“Experian North America today announced that one of its business units, notably not its consumer credit bureau, experienced an unauthorised acquisition of information from a server that contained data on behalf of one of its clients, T-Mobile USA,” the statement said.
“The data included some personally identifiable information for approximately 15 million consumers in the US, including those who applied for T-Mobile USA postpaid services or device financing from 1 September 2013 through 16 September 2015, based on Experian’s investigation to date. This incident did not impact Experian’s consumer credit database.”
The agency said that it acted quickly to fix the problem once it was discovered, and immediately told the authorities and began an investigation into the hows and the whys.
It is the crown jewels of data that has been lost. Experian fessed to a breach of “names, dates of birth, addresses and Social Security numbers and/or an alternative form of ID like a driver’s licence number, as well as additional information used in T-Mobile’s own credit assessment”.
Experian added that no payment card or banking information was lost to the hackers.
Affected punters are being contacted and will be offered credit services, including two years of credit monitoring (although this may have lost some of its shine), and some identity protection services through its own ProtectMyID service.
Experian recommended that these services are embraced. “Although there is no evidence to-date that the data has been used inappropriately, Experian strongly encourages affected consumers to enroll in the complimentary identity resolution services,” the firm said.
Craig Boundy, CEO of Experian North America, took the opportunity to apologise and remind people that the company takes privacy very seriously.
The company confirmed that it suffered a security breach over a period of several months from late 2013 to early 2014, affecting approximately 4.6 million customers. But in a statement, Scottrade said it had no idea that the breach had occurred until law enforcement officials told them about it.
The FBI notified Scottrade of the breach in August but asked that the company hold off on disclosing the attack until it had wrapped up another part of its investigation. The company was cleared to disclose the breach at the end of last week and began informing customers last Friday.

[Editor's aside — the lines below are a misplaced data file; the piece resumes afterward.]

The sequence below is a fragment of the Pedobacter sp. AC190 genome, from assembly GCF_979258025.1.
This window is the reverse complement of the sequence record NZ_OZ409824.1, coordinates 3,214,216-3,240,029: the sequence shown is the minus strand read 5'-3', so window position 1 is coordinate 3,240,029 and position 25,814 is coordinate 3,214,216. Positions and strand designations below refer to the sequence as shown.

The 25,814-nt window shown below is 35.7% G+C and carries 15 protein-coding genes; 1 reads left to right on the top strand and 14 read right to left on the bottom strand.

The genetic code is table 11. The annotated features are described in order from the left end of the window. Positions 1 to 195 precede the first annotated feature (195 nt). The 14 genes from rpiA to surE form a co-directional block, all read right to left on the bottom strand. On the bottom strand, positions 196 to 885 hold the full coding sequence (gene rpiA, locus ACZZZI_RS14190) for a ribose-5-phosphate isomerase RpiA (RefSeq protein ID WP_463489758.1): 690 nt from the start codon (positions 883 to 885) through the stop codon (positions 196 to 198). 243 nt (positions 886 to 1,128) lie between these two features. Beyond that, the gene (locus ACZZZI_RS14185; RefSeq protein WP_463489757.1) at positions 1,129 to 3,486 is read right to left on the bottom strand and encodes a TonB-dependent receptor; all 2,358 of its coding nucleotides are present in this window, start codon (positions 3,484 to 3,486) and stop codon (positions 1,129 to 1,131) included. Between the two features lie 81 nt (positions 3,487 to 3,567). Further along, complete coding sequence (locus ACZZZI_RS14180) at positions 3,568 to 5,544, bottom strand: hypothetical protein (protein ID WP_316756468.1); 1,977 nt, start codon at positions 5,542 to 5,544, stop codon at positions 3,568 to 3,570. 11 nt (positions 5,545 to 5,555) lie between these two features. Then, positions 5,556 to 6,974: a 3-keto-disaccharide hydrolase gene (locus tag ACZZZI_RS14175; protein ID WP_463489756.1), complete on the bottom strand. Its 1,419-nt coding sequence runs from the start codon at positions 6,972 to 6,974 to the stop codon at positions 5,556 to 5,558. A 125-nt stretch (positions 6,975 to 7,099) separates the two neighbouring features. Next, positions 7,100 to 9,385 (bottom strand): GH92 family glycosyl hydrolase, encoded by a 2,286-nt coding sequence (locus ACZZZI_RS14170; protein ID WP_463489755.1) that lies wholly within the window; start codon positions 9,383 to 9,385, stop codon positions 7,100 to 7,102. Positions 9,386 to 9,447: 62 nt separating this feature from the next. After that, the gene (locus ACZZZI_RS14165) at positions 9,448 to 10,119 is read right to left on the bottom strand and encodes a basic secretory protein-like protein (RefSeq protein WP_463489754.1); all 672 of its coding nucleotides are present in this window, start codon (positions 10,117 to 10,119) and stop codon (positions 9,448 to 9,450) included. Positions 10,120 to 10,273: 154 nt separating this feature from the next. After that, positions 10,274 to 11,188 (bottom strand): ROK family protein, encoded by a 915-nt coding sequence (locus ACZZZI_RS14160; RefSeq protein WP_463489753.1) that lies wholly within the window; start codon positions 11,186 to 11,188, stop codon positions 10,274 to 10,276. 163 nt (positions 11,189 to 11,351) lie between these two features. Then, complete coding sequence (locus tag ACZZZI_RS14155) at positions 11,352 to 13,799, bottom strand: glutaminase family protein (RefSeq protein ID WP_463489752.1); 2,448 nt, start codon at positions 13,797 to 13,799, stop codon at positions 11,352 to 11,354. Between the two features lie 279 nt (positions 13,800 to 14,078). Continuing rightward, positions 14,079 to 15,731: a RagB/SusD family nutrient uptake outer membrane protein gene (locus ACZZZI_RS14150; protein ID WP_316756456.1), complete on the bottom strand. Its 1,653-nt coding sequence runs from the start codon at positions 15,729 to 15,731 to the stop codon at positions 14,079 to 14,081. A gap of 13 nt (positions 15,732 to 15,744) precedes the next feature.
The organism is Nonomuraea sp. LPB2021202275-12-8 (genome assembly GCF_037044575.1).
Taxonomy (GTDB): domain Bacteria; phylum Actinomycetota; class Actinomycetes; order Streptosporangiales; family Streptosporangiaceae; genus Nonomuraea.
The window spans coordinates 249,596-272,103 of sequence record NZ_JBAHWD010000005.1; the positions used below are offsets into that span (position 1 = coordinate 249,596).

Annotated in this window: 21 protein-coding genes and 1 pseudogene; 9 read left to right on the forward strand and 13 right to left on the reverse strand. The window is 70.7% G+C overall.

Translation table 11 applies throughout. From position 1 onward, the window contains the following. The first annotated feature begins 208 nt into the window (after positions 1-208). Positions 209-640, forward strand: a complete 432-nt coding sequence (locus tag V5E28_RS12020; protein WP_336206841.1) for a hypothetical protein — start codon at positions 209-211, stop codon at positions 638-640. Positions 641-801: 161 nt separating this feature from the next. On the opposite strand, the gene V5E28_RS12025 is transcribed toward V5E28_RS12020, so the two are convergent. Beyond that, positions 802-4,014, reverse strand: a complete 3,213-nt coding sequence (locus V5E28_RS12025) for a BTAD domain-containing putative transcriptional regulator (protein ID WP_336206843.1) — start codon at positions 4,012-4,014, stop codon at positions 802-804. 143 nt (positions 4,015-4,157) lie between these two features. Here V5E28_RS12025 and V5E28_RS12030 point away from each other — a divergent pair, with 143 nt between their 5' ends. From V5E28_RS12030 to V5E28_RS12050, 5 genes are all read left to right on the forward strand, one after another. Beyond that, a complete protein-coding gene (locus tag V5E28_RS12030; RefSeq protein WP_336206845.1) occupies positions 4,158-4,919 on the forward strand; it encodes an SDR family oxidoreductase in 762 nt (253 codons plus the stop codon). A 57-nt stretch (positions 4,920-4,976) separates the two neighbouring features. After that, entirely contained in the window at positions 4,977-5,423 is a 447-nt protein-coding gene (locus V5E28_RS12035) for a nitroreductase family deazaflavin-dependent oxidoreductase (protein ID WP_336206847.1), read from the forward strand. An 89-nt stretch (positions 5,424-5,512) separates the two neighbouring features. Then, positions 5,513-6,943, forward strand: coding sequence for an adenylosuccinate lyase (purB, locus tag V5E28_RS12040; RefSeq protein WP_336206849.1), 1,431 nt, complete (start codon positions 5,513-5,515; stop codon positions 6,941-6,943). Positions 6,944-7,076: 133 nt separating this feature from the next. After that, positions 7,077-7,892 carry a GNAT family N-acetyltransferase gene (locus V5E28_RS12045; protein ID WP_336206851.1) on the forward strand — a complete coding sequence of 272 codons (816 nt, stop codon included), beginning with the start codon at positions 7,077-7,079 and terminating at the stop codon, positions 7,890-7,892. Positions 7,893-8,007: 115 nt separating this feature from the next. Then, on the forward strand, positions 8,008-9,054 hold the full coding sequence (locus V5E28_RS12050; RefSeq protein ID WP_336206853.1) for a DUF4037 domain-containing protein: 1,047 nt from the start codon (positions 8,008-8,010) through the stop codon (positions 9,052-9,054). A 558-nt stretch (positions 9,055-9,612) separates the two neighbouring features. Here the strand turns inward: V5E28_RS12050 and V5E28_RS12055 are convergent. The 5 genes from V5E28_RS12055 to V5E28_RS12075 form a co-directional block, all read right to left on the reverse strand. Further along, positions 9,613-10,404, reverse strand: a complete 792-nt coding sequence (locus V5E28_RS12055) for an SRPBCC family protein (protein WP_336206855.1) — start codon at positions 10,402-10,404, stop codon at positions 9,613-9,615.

To its credit, Scottrade said that it believes attackers obtained only clients’ names and street addresses — not the social security numbers, email addresses and other sensitive data stored in the compromised system. According to the company, the attackers didn’t compromise Scottrade’s trading platforms, and clients’ funds were untouched.
People who had a Scottrade account prior to February 2014 may have been affected by the breach. Those people who Scottrade knows were affected will be notified of that by email. The company isn’t suggesting that users change their passwords, since it believes that they remained encrypted during the attack.
As is expected in these sorts of cases, Scottrade is offering affected customers a free year of identity theft protection. It’s not clear how much good that will do, since the data was taken more than a year ago, but offering that sort of service is something consumers expect from a breach response at this point.
Looking forward, the company said that it has secured the intrusion point the attackers used to get into its systems, and conducted an internal investigation with the help of an unnamed computer security firm. The company also said that it has further secured its network.
The Hilton organization is reportedly trying to work out whether it has been hacked and, if so, what it should do about it.
We say reportedly as we have not been able to contact Hilton ourselves and can rely only on reports. They are pretty solid reports, however, and they concern a problem at the company that happened between 21 April and 27 July.
Brian Krebs, of KrebsOnSecurity, started this off with a report about a payment card breach. Krebs said that he had heard about the breach from various sources, and that Visa – the card provider – has mailed potentially affected parties with a warning, and the news that it is the fault of a bricks and mortar company.